Based on resolver’s experience to date, companies must display correct prices, inclusive of VAT, in a way that makes it clear to the customer.
If you get to the checkout stage and realise that the price is higher than you thought, you should not proceed with the order. If you don’t notice until after you have placed your order, you should contact the trader and explain the situation. They may well refund your money as a gesture of goodwill, but they are under no obligation to do so.
If you believe that the trader has misled you in their pricing practice, you should firstly establish whether or not you had a ‘contract’ with the trader. When buying online, you do not usually have a contract until the point you receive an email confirming that your goods have been dispatched, but you should check this. If you do have a contract with the trader and the price you paid was not the price advertised, the trader would usually have to sell you the goods at the price advertised. It also depends on whether or not the pricing mistake was obviously an error. Issues such as these are protected by the Sale of Goods Act 1979, but also by the Consumer Protection (Distance Selling) Regulations 2000.
You should write, in the first instance, to the trader with your concerns. For a large company, you should check their website for a contact address of who to complain to (usually their head office). You should attach any evidence you have collected, and resolver can assist you in submitting, recording and reminding you when and who to escalate to. If the company itself cannot resolve the complaint, it may be necessary to escalate to an ombudsman. Before you can do this, you need a ‘letter of deadlock’ from the company, confirming that you are unable to come to a suitable resolution.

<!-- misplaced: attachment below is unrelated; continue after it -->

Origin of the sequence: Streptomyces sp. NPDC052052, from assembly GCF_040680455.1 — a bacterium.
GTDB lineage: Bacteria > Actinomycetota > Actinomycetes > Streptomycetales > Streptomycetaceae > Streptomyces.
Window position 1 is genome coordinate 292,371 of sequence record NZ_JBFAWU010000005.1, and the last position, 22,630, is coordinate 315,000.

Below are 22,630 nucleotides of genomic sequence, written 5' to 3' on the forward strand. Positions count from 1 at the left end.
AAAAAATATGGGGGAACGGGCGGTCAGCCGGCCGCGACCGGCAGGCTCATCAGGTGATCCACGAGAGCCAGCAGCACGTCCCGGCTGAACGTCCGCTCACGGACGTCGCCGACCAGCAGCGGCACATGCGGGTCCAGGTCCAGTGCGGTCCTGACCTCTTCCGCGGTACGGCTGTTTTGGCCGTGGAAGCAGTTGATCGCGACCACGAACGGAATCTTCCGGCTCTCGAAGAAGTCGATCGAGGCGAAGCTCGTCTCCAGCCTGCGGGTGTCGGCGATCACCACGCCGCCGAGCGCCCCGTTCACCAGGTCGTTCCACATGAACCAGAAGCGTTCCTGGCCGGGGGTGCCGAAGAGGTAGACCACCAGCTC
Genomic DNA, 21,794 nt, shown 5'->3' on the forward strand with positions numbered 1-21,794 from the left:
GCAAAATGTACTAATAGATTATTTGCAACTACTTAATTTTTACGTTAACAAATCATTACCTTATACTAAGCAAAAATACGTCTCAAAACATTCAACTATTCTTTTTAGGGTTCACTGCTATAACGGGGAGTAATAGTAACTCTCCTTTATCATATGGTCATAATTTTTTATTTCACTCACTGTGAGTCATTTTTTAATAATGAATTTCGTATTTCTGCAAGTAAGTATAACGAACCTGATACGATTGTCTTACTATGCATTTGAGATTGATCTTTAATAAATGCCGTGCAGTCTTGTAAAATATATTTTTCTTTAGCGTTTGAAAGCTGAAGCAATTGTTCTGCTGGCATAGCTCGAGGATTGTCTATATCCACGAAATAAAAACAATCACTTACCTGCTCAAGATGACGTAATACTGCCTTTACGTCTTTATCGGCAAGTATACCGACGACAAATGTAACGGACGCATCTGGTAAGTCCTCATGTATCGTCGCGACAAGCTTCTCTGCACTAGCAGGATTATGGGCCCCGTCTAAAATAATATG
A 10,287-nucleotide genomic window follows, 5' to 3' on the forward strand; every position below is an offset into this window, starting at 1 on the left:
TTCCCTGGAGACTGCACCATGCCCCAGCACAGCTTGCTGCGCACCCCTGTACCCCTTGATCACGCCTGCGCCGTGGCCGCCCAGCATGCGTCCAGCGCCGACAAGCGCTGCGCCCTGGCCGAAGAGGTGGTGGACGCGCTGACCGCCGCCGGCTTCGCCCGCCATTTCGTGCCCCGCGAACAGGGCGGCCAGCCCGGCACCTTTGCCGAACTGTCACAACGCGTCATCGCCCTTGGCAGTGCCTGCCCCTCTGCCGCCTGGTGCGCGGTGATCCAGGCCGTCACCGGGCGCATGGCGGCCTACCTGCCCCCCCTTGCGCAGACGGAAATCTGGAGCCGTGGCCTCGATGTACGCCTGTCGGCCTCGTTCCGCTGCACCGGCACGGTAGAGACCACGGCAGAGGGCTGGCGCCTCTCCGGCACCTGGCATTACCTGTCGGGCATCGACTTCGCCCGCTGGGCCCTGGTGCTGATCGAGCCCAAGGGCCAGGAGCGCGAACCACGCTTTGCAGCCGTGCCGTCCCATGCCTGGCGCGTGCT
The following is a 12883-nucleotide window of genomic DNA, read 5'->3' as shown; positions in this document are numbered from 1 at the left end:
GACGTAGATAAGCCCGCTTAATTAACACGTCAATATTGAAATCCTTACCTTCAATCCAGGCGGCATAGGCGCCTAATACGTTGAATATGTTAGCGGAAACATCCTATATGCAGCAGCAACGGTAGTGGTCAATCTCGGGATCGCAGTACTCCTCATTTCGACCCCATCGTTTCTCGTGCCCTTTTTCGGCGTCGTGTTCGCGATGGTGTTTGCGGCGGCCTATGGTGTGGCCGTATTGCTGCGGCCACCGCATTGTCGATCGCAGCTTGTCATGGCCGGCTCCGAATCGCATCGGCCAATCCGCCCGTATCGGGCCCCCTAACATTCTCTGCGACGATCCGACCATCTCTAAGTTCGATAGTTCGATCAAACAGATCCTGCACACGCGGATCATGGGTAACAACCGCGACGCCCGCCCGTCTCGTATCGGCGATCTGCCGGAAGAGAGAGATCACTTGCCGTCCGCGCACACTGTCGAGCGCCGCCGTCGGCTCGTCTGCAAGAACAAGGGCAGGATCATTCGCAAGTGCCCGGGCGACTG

It can be very frustrating when the price displayed is misleading. Resolver can help you resolve this issue quickly, free of charge and without the hassle. W can also help you with the next step of writing your complaint. Click on the link below to create your email.
5,154 pages of rights advice
for you covering
7,095 companies and organisations
16 public & private sectors.
Feel free to browse companies for this specific issue - they're all listed below -
but the quickest way to find the best rights for you is by using our unique Rights Finder
to access our extensive database of advice.
Start by telling us the name of the company or organisation you have an issue with.